There was glorious sunshine this morning in Glendalough for the First Lady’s visit with her daughters to the monastic ruins in the heart of the glacial valley.
Glendalough, in County Wicklow is a monastic city built in 6th century and the second most visited place in Ireland after Killarney in county Kerry. This historic site, whose Gaelic name translates to valley of the two lakes, consists of the 6th-century monastery founded by St. Kevin and the famous round tower, standing 112 feet high with a base measuring 52 feet in circumference.
During their visit Michelle and her daughters Malia and Sasha took a walk on the green road which is a beautiful pathway which links the upper and lower lakes and stopped at the deer stone. The deer stone is a hollowed out stone and legend has it that in the 6th century the wife of worker at the monastery died leaving him with twins. According to the legend, St. Kevin prayed over the twins and a wild doe came out of the forest every morning and evening. St. Kevin milked the deer into the deer stone to provide milk for the babies.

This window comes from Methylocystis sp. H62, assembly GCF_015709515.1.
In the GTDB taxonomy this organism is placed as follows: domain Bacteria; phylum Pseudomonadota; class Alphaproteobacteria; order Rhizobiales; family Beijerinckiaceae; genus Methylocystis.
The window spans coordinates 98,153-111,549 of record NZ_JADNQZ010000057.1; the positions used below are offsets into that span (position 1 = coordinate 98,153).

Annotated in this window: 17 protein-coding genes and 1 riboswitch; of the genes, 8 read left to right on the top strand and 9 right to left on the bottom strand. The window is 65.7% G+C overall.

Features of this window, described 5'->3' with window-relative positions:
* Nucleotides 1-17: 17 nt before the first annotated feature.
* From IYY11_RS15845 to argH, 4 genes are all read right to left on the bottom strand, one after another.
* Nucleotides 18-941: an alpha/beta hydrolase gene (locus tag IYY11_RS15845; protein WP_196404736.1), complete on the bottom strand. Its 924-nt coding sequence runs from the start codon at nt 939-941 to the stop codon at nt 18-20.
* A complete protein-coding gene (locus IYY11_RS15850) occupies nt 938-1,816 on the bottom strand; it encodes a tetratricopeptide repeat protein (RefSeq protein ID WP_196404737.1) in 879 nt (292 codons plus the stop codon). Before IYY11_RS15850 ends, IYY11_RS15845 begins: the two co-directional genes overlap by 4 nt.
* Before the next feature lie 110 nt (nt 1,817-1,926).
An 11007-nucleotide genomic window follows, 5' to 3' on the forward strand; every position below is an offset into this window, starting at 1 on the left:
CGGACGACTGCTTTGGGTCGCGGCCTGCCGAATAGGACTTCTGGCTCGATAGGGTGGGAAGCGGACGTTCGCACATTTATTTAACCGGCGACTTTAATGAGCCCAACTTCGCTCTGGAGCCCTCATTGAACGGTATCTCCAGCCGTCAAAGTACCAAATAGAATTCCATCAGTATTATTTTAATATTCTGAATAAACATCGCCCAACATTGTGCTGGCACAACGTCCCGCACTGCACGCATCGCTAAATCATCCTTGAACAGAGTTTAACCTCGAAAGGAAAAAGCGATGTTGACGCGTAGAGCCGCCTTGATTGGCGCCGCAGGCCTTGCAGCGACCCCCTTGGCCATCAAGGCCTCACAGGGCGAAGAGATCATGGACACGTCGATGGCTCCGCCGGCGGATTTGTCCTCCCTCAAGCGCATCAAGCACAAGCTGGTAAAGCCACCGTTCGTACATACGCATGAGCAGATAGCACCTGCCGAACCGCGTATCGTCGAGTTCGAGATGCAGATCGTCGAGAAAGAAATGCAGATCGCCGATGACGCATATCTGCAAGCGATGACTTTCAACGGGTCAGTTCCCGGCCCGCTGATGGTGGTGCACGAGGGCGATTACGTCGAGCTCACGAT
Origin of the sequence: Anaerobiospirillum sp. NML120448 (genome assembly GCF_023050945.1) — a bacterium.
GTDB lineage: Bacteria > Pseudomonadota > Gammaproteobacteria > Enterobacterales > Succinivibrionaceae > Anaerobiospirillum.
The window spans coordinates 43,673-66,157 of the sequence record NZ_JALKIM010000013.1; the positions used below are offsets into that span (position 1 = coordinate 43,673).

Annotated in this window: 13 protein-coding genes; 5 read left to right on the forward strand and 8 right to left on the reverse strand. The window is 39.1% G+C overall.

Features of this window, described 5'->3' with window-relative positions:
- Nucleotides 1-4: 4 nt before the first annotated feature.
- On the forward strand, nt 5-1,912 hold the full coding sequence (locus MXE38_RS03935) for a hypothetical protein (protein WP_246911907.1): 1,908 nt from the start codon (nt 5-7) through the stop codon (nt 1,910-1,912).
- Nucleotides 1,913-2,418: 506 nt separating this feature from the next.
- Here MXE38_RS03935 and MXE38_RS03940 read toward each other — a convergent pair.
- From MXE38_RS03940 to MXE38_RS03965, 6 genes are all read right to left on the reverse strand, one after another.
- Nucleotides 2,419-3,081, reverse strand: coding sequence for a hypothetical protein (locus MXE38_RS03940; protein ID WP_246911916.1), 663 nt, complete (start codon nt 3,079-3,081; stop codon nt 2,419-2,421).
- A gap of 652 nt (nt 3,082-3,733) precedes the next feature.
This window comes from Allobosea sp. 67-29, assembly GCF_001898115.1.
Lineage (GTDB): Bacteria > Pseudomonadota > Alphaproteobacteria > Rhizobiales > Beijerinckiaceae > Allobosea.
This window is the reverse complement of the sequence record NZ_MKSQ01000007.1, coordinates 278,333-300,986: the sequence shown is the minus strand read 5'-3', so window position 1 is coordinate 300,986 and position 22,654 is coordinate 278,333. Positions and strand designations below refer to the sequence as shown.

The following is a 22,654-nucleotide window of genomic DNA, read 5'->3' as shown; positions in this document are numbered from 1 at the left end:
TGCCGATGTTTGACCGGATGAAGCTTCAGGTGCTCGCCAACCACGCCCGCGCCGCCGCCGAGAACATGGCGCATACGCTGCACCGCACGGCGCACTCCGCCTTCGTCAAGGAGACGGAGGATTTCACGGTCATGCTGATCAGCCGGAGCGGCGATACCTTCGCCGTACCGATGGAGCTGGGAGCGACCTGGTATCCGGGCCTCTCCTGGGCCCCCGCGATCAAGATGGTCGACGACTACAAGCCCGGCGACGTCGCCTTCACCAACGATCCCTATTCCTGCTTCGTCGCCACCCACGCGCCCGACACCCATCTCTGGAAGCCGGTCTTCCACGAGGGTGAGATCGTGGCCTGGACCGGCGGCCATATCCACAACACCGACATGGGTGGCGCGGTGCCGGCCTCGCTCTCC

After the Obamas walked around the round tower, Sasha was given the honor of closing the door to the ruins of St Kevin’s Church, which dates back 1500 years. The teenager was handed a key and she locked the door, before turning to her older sister and giving her a high five.
Michelle and the girls also drove to the upper lake. In order to allow people to experience the monastic life that was once led in Glendalough, a number of beehive cells were built at the upper lake. People can come and get away from their busy lives for a few hours or a few days and walk down to the upper lake at dawn and watch the day coming up over the lake and listen to the bird song. It was hoped that during her visit Michelle and her daughters might experience the peace that glendalough has to offer.
We stayed open late on the off chance they would pop by to buy a claddagh ring, alas no such luck.